In Mexico, most properties — especially houses — are hidden behind huge fences.
While I wish so much of Mexico wasn’t hidden, I understand this fence-me-in obsession on a homeowner level, perhaps because I grew up Texan? We like our personal property, and we like it private — unlike my in-laws’ neighborhood in Minnesota, where there are no backyard fences, which stunned me at first.
In Texas, though, most homeowners wouldn’t dream of fencing in their front yards. Yet in Mexico, the entire property is often ringed by a high wall, making homes of even modest means fortresses of stone and concrete. The need to give in and build a wall is complicated, especially for American homeowners here who try to live here, sans walls.
For a country obsessed with walls, then, it follows that the walls are not merely practical forms of keeping the world out. They also become perfect space for art and advertising, easily erased and re-painted when the need strikes.
Comex, a chain of paint stores, is as common as Starbucks is in Manhattan, for obvious reasons. Muted tones are not their specialty. Our apartment, for example, is painted in “Oaxaca Red,” “Gouda,” and “Tulum,” courtesy of Comex. The bright colors help cover up the reality below — drab concrete (furnished by a similarly-named business in Mexico, Cemex.)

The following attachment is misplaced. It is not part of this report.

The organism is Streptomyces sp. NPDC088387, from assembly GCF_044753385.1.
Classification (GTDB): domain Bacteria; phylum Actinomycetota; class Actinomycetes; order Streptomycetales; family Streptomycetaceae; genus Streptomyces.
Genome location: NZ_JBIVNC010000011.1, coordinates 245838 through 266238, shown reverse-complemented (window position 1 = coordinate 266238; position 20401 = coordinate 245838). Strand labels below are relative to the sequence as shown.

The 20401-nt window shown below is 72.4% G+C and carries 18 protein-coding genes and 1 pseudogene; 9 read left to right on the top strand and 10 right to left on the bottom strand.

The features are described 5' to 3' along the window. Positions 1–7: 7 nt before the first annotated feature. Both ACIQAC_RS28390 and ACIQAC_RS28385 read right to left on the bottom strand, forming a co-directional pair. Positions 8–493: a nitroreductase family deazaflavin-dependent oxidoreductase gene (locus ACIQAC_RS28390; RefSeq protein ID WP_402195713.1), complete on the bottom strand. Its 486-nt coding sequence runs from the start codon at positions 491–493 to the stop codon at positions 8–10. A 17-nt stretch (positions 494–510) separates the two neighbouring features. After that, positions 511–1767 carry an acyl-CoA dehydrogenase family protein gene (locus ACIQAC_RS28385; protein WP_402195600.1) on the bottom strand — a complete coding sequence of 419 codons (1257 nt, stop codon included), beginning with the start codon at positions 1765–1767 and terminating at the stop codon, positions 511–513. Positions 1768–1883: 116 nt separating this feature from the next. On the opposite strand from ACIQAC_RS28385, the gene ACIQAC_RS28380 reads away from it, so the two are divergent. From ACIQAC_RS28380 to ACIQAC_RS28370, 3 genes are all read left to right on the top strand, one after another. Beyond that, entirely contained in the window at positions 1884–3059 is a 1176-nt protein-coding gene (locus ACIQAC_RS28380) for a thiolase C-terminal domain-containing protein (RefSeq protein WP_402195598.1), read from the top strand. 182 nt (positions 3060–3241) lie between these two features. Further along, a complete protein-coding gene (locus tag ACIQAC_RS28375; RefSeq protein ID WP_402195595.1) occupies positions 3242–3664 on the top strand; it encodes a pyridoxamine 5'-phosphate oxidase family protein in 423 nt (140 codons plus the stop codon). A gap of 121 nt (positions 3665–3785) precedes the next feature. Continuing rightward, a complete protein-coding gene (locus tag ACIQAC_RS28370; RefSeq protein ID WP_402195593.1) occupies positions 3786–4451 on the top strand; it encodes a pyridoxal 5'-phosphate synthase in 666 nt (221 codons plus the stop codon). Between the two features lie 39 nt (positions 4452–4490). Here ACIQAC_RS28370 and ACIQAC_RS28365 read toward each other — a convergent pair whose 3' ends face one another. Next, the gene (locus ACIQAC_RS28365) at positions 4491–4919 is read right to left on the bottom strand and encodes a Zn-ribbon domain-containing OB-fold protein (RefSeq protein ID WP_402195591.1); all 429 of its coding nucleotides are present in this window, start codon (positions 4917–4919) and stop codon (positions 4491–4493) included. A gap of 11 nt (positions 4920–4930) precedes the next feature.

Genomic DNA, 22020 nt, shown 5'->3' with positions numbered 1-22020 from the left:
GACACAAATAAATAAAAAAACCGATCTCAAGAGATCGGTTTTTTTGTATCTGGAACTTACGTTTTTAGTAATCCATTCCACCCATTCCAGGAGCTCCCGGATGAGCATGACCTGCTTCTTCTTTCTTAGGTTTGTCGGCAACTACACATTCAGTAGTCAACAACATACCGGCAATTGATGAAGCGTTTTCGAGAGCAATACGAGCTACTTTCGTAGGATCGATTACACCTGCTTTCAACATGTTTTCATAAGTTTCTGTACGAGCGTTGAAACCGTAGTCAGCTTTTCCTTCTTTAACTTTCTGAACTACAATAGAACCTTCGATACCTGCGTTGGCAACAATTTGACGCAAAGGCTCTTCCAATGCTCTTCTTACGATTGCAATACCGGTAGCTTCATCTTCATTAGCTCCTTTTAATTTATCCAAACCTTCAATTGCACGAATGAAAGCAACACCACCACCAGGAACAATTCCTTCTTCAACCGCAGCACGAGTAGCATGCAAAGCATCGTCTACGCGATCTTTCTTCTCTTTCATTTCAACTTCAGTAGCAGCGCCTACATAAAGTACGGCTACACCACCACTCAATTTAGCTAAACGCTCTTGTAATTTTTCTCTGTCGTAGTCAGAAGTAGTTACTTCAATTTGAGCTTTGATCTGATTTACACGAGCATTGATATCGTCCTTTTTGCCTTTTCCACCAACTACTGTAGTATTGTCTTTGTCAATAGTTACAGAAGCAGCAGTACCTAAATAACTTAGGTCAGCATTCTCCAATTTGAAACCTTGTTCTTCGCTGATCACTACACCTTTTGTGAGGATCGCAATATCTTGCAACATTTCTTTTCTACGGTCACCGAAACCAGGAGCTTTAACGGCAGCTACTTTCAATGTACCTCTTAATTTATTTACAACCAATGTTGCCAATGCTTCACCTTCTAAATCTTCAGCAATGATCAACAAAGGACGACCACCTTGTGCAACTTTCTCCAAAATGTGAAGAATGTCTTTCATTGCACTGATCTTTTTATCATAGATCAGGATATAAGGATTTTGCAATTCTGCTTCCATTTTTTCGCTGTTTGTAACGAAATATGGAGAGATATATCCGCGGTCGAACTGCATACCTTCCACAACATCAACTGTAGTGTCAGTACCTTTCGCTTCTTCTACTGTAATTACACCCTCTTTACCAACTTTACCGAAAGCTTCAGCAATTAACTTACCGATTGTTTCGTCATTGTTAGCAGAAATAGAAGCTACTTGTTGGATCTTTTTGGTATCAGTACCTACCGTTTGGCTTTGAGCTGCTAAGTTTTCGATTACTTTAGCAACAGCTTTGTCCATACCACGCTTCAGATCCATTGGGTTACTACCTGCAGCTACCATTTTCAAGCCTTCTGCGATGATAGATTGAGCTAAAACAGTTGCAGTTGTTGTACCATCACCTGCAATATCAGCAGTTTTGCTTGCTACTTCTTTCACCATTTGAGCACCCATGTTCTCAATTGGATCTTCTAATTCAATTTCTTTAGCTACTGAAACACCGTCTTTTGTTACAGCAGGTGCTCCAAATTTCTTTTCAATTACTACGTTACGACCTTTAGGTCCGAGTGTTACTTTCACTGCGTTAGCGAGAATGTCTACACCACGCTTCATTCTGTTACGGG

Of course, when you’re pondering cultural trends in Mexico, it doesn’t take long to find ancient references. Walls and wall art feature prominently among the sites of the Aztecs, Mayans, Olmecs, Toltecs….
And walls — or at least the murals painted upon them — figure heavily in not-so-ancient history, as well.
I have to wonder: This national obsession with walls is perhaps why there wasn’t a bigger outcry when the U.S. announced the building of the border fence? Which I await eagerly to be torn down. Eagerly, folks. If only to save the South Texas/Northern Mexico flora and fauna. Obama? You’re in Mexico this week — want to announce you’re tearing down one of the dumbest creations of the 21st century?
Photos by Mark Hess and Bob Walsh